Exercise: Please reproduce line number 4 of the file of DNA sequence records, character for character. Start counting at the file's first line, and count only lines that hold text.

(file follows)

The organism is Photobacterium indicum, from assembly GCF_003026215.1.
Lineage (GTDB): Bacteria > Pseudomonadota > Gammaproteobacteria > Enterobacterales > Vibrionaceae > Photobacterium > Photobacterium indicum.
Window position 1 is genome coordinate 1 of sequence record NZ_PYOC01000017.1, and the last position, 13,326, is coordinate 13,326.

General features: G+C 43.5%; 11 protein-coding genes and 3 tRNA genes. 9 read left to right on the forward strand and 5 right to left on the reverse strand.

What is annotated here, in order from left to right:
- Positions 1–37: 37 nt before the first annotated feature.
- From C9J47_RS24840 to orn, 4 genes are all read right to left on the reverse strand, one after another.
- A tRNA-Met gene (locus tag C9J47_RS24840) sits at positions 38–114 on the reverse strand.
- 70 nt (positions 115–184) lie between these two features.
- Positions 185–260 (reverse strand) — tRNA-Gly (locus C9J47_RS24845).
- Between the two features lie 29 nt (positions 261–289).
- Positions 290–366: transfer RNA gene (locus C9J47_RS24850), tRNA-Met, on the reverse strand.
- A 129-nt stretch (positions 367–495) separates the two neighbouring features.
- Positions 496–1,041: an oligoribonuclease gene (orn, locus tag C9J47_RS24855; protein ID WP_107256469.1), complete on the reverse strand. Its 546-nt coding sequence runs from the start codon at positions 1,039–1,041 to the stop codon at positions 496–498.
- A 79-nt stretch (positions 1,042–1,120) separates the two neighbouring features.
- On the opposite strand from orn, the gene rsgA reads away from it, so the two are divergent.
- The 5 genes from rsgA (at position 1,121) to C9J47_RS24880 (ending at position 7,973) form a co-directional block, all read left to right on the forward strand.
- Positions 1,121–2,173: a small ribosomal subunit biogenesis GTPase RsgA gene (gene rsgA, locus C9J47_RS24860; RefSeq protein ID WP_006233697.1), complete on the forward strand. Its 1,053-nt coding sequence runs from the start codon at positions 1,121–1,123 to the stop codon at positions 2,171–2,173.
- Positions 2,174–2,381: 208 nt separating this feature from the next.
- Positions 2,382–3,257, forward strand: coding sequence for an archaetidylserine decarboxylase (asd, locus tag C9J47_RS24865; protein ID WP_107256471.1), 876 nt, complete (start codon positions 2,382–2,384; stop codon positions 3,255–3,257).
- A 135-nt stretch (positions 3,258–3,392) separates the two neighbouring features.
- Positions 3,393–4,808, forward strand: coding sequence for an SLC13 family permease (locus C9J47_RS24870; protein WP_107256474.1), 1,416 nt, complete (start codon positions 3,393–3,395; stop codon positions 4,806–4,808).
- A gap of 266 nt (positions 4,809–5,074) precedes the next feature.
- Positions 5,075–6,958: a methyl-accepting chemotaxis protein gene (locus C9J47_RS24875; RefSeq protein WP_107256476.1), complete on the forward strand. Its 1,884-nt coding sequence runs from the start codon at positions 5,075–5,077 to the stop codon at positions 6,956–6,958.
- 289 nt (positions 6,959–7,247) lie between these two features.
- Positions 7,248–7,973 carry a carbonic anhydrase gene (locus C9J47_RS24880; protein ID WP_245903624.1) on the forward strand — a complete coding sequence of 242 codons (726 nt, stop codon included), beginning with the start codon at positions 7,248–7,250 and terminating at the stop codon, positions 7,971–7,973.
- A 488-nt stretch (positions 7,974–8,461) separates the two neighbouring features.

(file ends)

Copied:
General features: G+C 43.5%; 11 protein-coding genes and 3 tRNA genes. 9 read left to right on the forward strand and 5 right to left on the reverse strand.